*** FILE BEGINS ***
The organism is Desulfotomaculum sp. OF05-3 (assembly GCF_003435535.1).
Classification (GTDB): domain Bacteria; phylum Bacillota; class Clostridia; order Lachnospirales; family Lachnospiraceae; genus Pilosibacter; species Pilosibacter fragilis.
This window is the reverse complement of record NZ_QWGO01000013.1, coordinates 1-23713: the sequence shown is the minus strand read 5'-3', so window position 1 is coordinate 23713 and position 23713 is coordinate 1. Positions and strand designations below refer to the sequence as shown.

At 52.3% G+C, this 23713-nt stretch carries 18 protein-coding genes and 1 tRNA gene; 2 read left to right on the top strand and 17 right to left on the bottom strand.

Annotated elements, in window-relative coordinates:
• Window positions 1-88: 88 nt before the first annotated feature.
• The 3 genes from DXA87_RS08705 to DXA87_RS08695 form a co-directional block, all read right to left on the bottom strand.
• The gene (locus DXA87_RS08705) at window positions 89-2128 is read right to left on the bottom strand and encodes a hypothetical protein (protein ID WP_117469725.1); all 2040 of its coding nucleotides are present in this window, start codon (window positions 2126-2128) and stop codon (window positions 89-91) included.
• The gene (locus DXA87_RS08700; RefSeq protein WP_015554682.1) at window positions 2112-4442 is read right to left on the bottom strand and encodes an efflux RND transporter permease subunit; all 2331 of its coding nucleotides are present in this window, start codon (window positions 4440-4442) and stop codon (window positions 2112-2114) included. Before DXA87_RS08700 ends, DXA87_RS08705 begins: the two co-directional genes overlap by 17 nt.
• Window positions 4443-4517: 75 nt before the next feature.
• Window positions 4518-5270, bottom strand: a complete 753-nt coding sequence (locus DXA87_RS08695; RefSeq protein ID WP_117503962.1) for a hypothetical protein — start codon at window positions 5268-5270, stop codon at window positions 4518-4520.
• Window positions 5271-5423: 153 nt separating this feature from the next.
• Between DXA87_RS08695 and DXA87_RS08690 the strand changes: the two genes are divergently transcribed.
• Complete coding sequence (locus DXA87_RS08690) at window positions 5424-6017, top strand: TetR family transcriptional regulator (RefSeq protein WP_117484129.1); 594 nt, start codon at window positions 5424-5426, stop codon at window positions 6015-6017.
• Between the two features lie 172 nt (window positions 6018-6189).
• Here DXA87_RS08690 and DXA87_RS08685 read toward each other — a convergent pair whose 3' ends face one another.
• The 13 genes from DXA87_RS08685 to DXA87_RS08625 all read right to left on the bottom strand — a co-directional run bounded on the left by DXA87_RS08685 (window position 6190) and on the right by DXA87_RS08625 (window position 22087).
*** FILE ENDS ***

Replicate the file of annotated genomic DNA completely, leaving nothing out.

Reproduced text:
The organism is Desulfotomaculum sp. OF05-3 (assembly GCF_003435535.1).
Classification (GTDB): domain Bacteria; phylum Bacillota; class Clostridia; order Lachnospirales; family Lachnospiraceae; genus Pilosibacter; species Pilosibacter fragilis.
This window is the reverse complement of record NZ_QWGO01000013.1, coordinates 1-23713: the sequence shown is the minus strand read 5'-3', so window position 1 is coordinate 23713 and position 23713 is coordinate 1. Positions and strand designations below refer to the sequence as shown.

At 52.3% G+C, this 23713-nt stretch carries 18 protein-coding genes and 1 tRNA gene; 2 read left to right on the top strand and 17 right to left on the bottom strand.

Annotated elements, in window-relative coordinates:
• Window positions 1-88: 88 nt before the first annotated feature.
• The 3 genes from DXA87_RS08705 to DXA87_RS08695 form a co-directional block, all read right to left on the bottom strand.
• The gene (locus DXA87_RS08705) at window positions 89-2128 is read right to left on the bottom strand and encodes a hypothetical protein (protein ID WP_117469725.1); all 2040 of its coding nucleotides are present in this window, start codon (window positions 2126-2128) and stop codon (window positions 89-91) included.
• The gene (locus DXA87_RS08700; RefSeq protein WP_015554682.1) at window positions 2112-4442 is read right to left on the bottom strand and encodes an efflux RND transporter permease subunit; all 2331 of its coding nucleotides are present in this window, start codon (window positions 4440-4442) and stop codon (window positions 2112-2114) included. Before DXA87_RS08700 ends, DXA87_RS08705 begins: the two co-directional genes overlap by 17 nt.
• Window positions 4443-4517: 75 nt before the next feature.
• Window positions 4518-5270, bottom strand: a complete 753-nt coding sequence (locus DXA87_RS08695; RefSeq protein ID WP_117503962.1) for a hypothetical protein — start codon at window positions 5268-5270, stop codon at window positions 4518-4520.
• Window positions 5271-5423: 153 nt separating this feature from the next.
• Between DXA87_RS08695 and DXA87_RS08690 the strand changes: the two genes are divergently transcribed.
• Complete coding sequence (locus DXA87_RS08690) at window positions 5424-6017, top strand: TetR family transcriptional regulator (RefSeq protein WP_117484129.1); 594 nt, start codon at window positions 5424-5426, stop codon at window positions 6015-6017.
• Between the two features lie 172 nt (window positions 6018-6189).
• Here DXA87_RS08690 and DXA87_RS08685 read toward each other — a convergent pair whose 3' ends face one another.
• The 13 genes from DXA87_RS08685 to DXA87_RS08625 all read right to left on the bottom strand — a co-directional run bounded on the left by DXA87_RS08685 (window position 6190) and on the right by DXA87_RS08625 (window position 22087).